Research

Holy Grail: Reversal of pathological atrial remodelling


Professor Julie McMullen

The underlying mechanisms responsible for atrial enlargement from physiological causes must be different from pathological causes. But can insights from atrial enlargement in athletes and pregnant women help prevent or reverse pathological remodelling of the heart and its complications such as atrial fibrillation?

The limbic asked Professor Julie McMullen, head of the Discovery and Preclinical Domain at the Baker Heart and Diabetes Institute where she also leads the Cardiac Hypertrophy laboratory.

Professor Julie McMullen is coauthor on a Journal of the American College of Cardiology State-of-the-Art Review: Prevention of Pathological Atrial Remodeling and Atrial Fibrillation.

Chronic oxidative stress, inflammation and fibrosis are common features in pathological rather than physiological atrial enlargement. What can we learn from this?

These distinct features are indicative of different cellular and molecular mechanisms underpinning pathological and physiological atrial enlargement. This provides an opportunity to distinguish these different forms of enlargement with imaging e.g. late gadolinium enhancement cardiac magnetic resonance imaging, or biomarker approaches e.g. gene or lipid signatures. The ultimate goal is to differentiate atrial enlargement which is likely to progress to severe pathology and atrial fibrillation from atrial enlargement that is benign and potentially protective.

Pathological atrial enlargement is largely irreversible, the impact of extreme exercise and preeclampsia on the heart is partially reversible, while the impact of endurance exercise and normal pregnancy may be fully reversible. What explains this differential?

This is a really good question. Our knowledge in this area is currently very limited, and further studies are required. Current evidence suggests that atrial myocyte enlargement – as occurs in all three settings – is reversible, but in combination with chronic inflammation and fibrosis – as can occur with extreme exercise, preeclampsia, pathological enlargement – the process has limited capacity to reverse. However, if we can understand the underlying cellular and molecular changes that occur with pathological atrial enlargement versus exercise or pregnancy-induced atrial enlargement, we can then target these mechanisms with new therapeutic approaches.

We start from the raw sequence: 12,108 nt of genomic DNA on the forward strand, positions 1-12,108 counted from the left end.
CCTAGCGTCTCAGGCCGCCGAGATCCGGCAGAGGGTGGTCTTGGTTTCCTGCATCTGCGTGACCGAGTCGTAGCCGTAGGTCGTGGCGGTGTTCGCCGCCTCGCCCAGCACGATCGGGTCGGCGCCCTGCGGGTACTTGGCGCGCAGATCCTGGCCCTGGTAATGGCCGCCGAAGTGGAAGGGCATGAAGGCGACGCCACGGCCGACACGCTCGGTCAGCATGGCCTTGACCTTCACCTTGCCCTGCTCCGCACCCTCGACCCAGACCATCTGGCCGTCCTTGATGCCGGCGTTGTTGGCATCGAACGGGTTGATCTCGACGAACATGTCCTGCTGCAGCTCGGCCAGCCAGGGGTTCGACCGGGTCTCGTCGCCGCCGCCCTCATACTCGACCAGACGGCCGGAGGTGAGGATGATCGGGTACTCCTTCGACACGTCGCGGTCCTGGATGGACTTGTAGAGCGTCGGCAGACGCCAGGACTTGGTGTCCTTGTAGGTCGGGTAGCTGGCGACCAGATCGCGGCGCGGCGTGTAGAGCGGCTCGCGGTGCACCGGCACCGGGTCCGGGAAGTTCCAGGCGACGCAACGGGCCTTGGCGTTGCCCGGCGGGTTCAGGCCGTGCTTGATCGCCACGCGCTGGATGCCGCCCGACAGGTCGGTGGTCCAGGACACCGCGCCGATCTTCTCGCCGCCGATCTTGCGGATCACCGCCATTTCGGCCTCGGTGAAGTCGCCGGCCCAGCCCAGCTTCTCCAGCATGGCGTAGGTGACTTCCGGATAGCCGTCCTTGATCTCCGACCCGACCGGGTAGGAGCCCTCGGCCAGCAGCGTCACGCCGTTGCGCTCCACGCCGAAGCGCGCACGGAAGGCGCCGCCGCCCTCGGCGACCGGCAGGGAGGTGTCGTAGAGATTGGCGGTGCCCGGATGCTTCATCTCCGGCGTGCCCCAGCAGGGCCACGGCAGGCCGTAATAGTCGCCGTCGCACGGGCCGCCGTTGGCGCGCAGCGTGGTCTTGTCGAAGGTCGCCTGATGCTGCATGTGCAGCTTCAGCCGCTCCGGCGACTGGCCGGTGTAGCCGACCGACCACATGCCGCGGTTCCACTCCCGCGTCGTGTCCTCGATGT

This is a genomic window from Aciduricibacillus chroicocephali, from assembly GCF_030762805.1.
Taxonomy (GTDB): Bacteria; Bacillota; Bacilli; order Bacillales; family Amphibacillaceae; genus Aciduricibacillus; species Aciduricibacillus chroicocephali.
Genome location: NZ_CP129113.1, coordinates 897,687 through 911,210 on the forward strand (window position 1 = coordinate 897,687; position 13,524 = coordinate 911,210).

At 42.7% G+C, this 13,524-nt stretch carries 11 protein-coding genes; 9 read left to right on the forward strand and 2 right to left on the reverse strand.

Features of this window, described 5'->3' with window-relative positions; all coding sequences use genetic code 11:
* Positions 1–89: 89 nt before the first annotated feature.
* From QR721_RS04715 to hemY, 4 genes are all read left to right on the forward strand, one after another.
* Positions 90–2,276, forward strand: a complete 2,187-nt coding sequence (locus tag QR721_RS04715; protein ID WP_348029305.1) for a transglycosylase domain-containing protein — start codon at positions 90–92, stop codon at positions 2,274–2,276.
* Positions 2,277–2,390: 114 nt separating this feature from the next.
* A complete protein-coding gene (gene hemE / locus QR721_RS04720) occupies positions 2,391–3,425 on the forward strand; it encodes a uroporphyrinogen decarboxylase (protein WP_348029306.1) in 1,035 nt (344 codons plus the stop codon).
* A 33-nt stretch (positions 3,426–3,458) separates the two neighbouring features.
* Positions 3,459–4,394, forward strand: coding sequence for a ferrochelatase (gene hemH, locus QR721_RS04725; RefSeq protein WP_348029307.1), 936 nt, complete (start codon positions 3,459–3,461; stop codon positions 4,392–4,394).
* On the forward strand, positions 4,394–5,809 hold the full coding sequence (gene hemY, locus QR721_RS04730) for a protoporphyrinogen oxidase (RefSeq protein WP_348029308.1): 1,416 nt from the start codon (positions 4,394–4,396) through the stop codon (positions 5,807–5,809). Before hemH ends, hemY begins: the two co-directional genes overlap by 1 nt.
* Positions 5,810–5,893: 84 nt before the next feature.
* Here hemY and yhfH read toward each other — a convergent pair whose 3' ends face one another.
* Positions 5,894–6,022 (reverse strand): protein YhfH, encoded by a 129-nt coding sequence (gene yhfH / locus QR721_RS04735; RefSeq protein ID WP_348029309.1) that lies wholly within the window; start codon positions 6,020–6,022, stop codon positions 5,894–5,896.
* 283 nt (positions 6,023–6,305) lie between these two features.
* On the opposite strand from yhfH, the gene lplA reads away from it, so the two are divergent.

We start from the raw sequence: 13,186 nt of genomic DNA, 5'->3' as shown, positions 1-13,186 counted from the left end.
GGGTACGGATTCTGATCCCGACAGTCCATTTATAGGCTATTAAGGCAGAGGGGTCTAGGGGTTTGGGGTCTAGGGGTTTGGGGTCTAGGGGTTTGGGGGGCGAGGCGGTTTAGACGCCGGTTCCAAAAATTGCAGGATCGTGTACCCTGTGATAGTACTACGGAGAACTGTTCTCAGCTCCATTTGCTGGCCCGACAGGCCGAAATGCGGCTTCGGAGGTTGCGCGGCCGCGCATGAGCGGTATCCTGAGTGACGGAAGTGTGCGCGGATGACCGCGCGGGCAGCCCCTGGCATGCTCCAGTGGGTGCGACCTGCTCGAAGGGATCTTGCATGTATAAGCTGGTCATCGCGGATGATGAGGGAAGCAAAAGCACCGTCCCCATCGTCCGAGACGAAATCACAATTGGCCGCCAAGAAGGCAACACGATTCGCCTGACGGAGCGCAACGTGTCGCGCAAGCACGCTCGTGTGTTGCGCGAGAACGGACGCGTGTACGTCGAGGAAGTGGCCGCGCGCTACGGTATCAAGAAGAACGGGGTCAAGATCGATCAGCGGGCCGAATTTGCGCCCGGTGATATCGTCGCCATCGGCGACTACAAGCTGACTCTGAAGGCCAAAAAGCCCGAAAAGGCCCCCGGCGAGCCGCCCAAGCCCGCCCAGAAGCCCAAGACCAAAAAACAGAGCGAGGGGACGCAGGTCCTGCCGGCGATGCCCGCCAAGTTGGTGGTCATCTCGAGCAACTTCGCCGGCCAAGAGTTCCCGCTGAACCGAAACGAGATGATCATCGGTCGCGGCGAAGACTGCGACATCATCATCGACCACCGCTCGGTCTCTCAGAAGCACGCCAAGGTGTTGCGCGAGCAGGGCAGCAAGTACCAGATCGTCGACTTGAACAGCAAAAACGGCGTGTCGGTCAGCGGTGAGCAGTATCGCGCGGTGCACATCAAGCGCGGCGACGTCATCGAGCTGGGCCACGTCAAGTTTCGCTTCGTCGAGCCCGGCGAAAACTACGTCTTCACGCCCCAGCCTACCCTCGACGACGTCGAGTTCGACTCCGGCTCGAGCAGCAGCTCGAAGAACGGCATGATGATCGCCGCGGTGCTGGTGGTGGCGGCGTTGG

Exercise can be a physiologic stimuli for atrial enlargement but in different forms or intensity might also help with reversal of pathological atrial enlargement. How do you explain – or can we harness – this dichotomy?

We think this occurs because there are unique sets of genes which are critical for physiological and pathological cardiac enlargement. Studies in the ventricle suggest that targeting genes which play a critical role for exercise-induced physiological enlargement can inhibit fibrotic and inflammatory pathways activated in settings of cardiac stress. The result is prevention or reversal of pathological ventricular enlargement. Further work is required to assess whether this can be harnessed in the atria.

None of our current surgical or medical strategies for pathological atrial enlargement are fully effective. What are the shiny new things on the horizon and how long before they impact patient care?

Identifying atrial stress as early as possible is critical i.e. before there is significant pathological atrial enlargement and dysfunction. It is hoped this can be achieved with improved imaging techniques and profiling studies as we describe in our review. For example there are significant advancements in the areas of molecular imaging and profiling hundred to thousands of genes, proteins and lipids. These techniques are already being used in other research fields, so it is hoped these approaches are not too far away for patients at risk of pathological atrial enlargement.

What aspect of this research interests you the most? Are you optimistic there is a way forward?

Yes, I am optimistic. Over the last decade, researchers have identified key differences between pathological and physiological ventricular enlargement. This has led to preclinical studies which have identified new drug targets and approaches for treating the failing heart. By identifying key differences between pathological and physiological atrial enlargement we have an opportunity to identify new targets for treating pathological atrial enlargement and atrial fibrillation. Understanding the process of reverse atrial remodelling is also an exciting and understudied area. It will be fascinating to test new targets in preclinical models and hopefully see this work translated into the clinic for patients with atrial fibrillation.

 

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